South Africa, Madagascar Sign Tripartite FTA
Twenty out of a total of 26 have now signed the agreement establishing the Tripartite Free Trade Area (TFTA), with Madagascar inking the document on 13 July 2017 in Antanarivo, the country’s capital city. Two days before, South Africa had signed the TFTA agreement during a meeting of the Tripartite Committee of Sectoral Ministers in Kampala, Uganda, which also saw progress on some of the remaining issues to be finalised, including the signing of “outstanding” annexes.
“I am proud that Madagascar today joins signatory countries. The signing of this agreement expresses our commitment, together with other member countries of the TFTA, to pursue a common destiny in which trade constitutes an important driver for development and growth,” said Madagascar’s Prime Minister Solonandrasana Olivier Mahafaly during the signing ceremony, emphasising the crucial importance of having a “rules-based system” in place in order to boost trade between TFTA members.
The TFTA spans three African regional economic communities, namely the East African Community (EAC), the Southern African Development Community (SADC), and the Common Market for Eastern and Southern Africa (COMESA). If successfully implemented, it will become the continent’s largest free trade area, with a combined GDP of around 1.3 US$ trillion and a market comprising 57 percent of the African population.
The 26-country free trade area is also meant, together with integration efforts deployed in the continent’s various regional economic communities, to set the stage for the broader Continental Free Trade Area (CFTA) currently under negotiations among the 54 members countries of the African Union.
Outstanding annexes approved
The TFTA was officially launched at a Summit held in Sharm El Sheikh, Egypt, in June 2015 (See Bridges Africa, 10 June 2015). At that time, however, all the annexes of the agreement could not be finalised, which several member states cited as a reason for not signing the agreement before these documents were adopted.
During the last meeting of the Tripartite Committee of Sectoral Ministers in Kampala, TFTA members finally completed and adopted outstanding annexes on rules of origin, trade remedies, and dispute settlement, and thus paved the way for more member countries to sign the agreement, with South Africa and Madagascar quickly doing so.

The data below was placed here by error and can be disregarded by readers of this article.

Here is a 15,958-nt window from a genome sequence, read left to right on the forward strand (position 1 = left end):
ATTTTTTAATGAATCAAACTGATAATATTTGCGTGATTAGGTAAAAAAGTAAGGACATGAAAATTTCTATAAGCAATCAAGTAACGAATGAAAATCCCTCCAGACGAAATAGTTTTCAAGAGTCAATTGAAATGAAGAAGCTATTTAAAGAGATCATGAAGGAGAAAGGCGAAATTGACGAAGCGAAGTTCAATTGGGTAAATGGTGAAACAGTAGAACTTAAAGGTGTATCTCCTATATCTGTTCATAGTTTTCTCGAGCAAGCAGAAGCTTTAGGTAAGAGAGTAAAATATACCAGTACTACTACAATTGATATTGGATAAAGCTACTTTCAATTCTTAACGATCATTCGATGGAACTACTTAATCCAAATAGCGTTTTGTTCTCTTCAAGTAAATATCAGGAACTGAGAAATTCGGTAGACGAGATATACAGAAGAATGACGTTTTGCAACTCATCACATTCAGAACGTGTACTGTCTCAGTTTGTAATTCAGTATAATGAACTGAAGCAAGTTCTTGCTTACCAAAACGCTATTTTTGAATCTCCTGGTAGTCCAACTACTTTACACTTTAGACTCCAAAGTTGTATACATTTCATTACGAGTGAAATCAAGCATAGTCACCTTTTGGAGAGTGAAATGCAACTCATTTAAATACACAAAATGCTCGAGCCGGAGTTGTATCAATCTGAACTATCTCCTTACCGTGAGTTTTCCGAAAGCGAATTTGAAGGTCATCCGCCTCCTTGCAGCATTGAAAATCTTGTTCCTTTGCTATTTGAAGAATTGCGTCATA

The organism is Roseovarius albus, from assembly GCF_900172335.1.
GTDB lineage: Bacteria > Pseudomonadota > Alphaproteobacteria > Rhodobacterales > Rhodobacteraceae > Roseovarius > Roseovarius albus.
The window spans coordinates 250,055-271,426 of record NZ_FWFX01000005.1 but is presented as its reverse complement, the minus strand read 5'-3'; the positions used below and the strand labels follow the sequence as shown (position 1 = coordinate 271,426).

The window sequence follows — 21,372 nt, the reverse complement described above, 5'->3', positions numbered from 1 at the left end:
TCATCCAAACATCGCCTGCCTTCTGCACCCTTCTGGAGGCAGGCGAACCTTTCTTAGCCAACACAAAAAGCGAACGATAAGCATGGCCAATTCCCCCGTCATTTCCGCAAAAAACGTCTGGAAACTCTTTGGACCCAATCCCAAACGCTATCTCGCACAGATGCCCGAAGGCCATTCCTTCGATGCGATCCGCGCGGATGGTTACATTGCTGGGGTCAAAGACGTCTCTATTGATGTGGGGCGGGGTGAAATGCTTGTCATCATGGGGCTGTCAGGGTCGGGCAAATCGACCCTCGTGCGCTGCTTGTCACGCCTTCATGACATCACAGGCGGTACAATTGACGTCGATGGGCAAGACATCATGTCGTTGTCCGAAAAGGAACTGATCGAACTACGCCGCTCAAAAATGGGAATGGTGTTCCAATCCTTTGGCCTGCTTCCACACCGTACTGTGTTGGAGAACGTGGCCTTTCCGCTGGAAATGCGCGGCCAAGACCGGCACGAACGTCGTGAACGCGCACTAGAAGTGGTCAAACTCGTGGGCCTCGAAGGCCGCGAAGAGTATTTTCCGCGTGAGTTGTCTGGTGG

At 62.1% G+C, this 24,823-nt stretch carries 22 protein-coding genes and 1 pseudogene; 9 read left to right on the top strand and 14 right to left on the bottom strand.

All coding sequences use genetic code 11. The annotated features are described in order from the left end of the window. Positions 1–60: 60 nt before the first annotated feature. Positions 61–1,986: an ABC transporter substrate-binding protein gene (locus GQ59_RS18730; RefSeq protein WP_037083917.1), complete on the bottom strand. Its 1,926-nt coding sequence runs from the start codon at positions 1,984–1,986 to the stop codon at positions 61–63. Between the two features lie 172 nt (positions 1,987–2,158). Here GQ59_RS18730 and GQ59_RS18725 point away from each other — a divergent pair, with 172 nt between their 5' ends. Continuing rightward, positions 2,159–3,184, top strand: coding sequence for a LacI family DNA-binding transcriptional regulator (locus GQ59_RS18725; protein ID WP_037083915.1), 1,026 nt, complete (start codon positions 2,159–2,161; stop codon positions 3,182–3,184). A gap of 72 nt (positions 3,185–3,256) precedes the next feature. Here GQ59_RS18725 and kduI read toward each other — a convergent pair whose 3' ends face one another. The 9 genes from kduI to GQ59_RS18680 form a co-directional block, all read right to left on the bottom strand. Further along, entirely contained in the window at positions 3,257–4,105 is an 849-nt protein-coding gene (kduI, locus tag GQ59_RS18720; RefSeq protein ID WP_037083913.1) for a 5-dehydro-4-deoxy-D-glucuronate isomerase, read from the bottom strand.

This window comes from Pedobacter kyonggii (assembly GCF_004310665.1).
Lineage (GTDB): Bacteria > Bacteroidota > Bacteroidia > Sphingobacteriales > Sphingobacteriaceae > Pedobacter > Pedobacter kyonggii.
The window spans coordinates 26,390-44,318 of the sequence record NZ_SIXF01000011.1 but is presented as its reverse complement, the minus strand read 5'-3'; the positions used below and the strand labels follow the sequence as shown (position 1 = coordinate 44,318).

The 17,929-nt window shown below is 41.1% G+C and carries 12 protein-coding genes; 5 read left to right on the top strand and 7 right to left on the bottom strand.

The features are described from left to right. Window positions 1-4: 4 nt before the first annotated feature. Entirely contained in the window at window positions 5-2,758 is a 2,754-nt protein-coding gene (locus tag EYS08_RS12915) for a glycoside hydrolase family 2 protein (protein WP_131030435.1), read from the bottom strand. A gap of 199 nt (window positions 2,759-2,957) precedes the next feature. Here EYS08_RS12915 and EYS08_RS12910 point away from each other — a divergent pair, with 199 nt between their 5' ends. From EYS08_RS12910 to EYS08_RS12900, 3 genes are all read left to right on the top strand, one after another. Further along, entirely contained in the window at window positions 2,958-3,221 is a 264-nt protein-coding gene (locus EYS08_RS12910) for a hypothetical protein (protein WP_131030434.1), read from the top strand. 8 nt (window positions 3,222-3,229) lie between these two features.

“All the annexures have been completed and adopted by the tripartite Sectoral Ministers Committee, enabling South Africa to sign the agreement,” reads a communiqué released by South Afria’s Department of Trade and Industry (DTI) after the signing of the TFTA agreement by Rob Davies, the country’s Minister of Trade and Industry.
The adoption of these annexes brings the TFTA one step closer to its entry into force, and member states are now working under an end-of-October 2017 deadline to complete the outstanding issues, in particular negotiations on tariff offers and the ratification of the agreement.
A total of 14 ratifications are needed for the TFTA to enter force. For the moment, however, Egypt is the only country that has ratified the agreement.
Regarding tariff commitments, some TFTA members have reported progress recently. DTI’s deputy director-general of international trade and economic development Xolelwa Mlumbi-Peter, for example, said in Kampala that tariff negotiations between the South African Customs Union (SACU) and the East African Community are well advanced and should be concluded by September. He also indicated that negotiations with Egypt, another important partner for South Africa and SACU, have started.
Looking ahead, Liberat Mfumukeko, who is chairing the Tripartite Task Force, reported that only limited progress has been achieved regarding the Agreement on the Movement of Business Persons and the second phase of negotiations.
The market integration exercise was initially divided into two different negotiation sequences. While the first phase focused on trade in goods, the second one, which was kicked off in 2015 at the Sharm El Sheikh summit, addresses trade in services and other trade-related issues, such as intellectual property, competition policy, and trade development and competitiveness. It was decided by the TFTA ministers that the Agreement on the Movement of Business Persons, for its part, would be negotiated under phase 1, but in a separate committee and a separate track.
Mfumukeko indicated that “studies on Phase II issues had been undertaken and disseminated and that TTF was in the process of mobilizing resources to facilitate the necessary consultative meetings,” according to an EAC press release.